The molecular structure of lubricant additives controls not only their adsorption and dissociation behaviour at the nanoscale, but also their ability to reduce friction and wear at the macroscale. Here, we show using nonequilibrium molecular dynamics (NEMD) simulations with a reactive force field (ReaxFF) that tri(s-butyl)phosphate dissociates much faster than tri(n-butyl)phosphate when heated and compressed between sliding iron surfaces. We perform NEMD simulations over a wide range of temperatures and pressures. Using a modified Arrhenius equation that accounts for the reduction in the activation energy due to the applied shear stress (the Bell model), we show that the main difference between the trialkyl phosphates is mainly due to the pre-exponential factor, rather than the activation energy or the activation volume. This observation is consistent with macroscale tribometer experiments with similar lubricant additives. This study represents a crucial step towards the virtual screening of lubricant additives with different substituents to optimise tribological performance.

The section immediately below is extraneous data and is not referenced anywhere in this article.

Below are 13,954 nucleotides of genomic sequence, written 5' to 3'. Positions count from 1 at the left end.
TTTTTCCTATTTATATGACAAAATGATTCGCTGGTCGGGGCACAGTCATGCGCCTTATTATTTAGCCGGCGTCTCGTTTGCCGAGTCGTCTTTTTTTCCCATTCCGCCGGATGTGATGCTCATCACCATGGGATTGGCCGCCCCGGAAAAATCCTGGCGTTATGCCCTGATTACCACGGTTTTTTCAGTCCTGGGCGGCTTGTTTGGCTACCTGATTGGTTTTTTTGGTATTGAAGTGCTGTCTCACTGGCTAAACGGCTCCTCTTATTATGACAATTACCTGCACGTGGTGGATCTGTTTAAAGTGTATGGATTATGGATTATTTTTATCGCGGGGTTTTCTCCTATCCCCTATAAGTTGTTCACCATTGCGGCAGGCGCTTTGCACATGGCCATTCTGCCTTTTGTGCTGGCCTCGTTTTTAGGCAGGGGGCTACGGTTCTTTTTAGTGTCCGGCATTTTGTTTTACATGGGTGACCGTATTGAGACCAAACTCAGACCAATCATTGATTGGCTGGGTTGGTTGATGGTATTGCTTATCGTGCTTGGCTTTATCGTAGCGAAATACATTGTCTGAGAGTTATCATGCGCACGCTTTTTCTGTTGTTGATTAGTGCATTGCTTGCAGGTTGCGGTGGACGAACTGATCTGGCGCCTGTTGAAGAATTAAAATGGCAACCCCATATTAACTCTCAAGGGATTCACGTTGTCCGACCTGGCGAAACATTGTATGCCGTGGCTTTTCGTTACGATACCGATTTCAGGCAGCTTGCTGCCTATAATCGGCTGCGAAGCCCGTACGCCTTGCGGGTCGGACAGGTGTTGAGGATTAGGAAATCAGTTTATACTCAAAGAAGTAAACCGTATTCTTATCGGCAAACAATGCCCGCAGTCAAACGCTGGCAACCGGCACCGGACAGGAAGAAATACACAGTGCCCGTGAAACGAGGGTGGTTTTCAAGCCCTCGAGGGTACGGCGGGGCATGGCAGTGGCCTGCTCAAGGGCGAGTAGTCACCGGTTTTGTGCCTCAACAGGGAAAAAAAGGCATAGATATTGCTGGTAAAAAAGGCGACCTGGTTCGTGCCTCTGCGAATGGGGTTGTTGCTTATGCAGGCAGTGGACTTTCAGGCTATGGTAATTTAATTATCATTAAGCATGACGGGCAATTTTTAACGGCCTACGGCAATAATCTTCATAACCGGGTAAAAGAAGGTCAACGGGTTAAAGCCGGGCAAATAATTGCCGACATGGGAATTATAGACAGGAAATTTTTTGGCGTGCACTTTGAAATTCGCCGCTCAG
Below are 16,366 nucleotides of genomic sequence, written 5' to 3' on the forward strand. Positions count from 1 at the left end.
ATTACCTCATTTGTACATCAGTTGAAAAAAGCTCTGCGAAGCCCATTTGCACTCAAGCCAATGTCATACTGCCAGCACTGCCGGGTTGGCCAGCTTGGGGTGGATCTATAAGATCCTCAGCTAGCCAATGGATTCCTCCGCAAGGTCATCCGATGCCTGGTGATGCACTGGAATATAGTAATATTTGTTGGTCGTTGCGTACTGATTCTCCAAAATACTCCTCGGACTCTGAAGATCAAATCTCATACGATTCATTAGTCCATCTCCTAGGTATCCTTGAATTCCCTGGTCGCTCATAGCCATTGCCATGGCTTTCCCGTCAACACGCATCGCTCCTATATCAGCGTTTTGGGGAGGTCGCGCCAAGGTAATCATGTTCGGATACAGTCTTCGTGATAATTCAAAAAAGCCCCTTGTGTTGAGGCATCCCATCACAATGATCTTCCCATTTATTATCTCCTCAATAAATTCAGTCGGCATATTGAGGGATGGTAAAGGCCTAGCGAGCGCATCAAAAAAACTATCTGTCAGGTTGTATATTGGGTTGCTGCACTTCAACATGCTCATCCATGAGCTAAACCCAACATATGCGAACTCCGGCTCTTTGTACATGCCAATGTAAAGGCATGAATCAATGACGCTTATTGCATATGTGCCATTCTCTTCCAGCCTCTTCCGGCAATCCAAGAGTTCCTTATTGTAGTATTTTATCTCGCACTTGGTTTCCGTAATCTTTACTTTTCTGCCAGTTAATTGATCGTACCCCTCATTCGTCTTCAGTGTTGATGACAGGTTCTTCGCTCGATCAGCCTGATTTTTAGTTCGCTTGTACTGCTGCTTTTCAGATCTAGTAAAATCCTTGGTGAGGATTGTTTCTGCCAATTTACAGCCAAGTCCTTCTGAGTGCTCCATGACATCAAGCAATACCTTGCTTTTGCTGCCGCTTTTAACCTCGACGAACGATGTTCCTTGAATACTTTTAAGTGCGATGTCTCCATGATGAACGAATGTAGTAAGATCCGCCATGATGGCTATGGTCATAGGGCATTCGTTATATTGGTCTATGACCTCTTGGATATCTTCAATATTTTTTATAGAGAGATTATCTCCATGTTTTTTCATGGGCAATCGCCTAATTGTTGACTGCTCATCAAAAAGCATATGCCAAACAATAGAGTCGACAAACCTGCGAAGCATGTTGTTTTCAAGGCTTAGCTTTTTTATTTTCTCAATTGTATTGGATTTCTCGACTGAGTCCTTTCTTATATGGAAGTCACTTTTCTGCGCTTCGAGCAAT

Featured in: Communications Chemistry volume 4, Article number: 178 (2021)